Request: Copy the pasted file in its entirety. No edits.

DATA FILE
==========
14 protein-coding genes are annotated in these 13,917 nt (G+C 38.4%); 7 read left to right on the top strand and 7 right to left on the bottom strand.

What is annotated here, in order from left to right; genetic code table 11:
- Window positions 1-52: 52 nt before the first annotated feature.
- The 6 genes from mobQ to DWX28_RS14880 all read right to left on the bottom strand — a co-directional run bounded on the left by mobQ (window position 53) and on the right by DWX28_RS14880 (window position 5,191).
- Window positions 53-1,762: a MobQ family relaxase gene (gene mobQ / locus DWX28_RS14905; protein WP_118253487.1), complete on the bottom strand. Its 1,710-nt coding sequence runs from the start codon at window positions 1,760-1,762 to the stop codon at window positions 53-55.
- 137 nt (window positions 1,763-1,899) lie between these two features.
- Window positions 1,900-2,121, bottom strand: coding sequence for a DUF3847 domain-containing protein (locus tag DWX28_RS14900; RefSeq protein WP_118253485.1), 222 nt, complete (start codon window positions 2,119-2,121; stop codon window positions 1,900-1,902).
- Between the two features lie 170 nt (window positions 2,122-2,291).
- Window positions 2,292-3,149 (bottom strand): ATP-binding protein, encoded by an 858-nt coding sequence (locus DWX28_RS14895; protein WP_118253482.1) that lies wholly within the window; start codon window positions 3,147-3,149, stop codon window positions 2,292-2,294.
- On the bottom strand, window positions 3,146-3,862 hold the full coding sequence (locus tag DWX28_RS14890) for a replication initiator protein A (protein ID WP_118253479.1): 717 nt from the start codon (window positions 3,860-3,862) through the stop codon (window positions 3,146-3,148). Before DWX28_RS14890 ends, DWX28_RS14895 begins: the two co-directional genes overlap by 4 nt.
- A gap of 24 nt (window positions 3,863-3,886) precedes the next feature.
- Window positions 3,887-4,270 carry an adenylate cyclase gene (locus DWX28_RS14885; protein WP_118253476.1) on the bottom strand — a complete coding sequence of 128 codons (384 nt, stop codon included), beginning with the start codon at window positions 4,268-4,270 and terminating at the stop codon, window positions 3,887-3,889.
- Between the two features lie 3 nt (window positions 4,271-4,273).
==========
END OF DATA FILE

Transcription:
14 protein-coding genes are annotated in these 13,917 nt (G+C 38.4%); 7 read left to right on the top strand and 7 right to left on the bottom strand.

What is annotated here, in order from left to right; genetic code table 11:
- Window positions 1-52: 52 nt before the first annotated feature.
- The 6 genes from mobQ to DWX28_RS14880 all read right to left on the bottom strand — a co-directional run bounded on the left by mobQ (window position 53) and on the right by DWX28_RS14880 (window position 5,191).
- Window positions 53-1,762: a MobQ family relaxase gene (gene mobQ / locus DWX28_RS14905; protein WP_118253487.1), complete on the bottom strand. Its 1,710-nt coding sequence runs from the start codon at window positions 1,760-1,762 to the stop codon at window positions 53-55.
- 137 nt (window positions 1,763-1,899) lie between these two features.
- Window positions 1,900-2,121, bottom strand: coding sequence for a DUF3847 domain-containing protein (locus tag DWX28_RS14900; RefSeq protein WP_118253485.1), 222 nt, complete (start codon window positions 2,119-2,121; stop codon window positions 1,900-1,902).
- Between the two features lie 170 nt (window positions 2,122-2,291).
- Window positions 2,292-3,149 (bottom strand): ATP-binding protein, encoded by an 858-nt coding sequence (locus DWX28_RS14895; protein WP_118253482.1) that lies wholly within the window; start codon window positions 3,147-3,149, stop codon window positions 2,292-2,294.
- On the bottom strand, window positions 3,146-3,862 hold the full coding sequence (locus tag DWX28_RS14890) for a replication initiator protein A (protein ID WP_118253479.1): 717 nt from the start codon (window positions 3,860-3,862) through the stop codon (window positions 3,146-3,148). Before DWX28_RS14890 ends, DWX28_RS14895 begins: the two co-directional genes overlap by 4 nt.
- A gap of 24 nt (window positions 3,863-3,886) precedes the next feature.
- Window positions 3,887-4,270 carry an adenylate cyclase gene (locus DWX28_RS14885; protein WP_118253476.1) on the bottom strand — a complete coding sequence of 128 codons (384 nt, stop codon included), beginning with the start codon at window positions 4,268-4,270 and terminating at the stop codon, window positions 3,887-3,889.
- Between the two features lie 3 nt (window positions 4,271-4,273).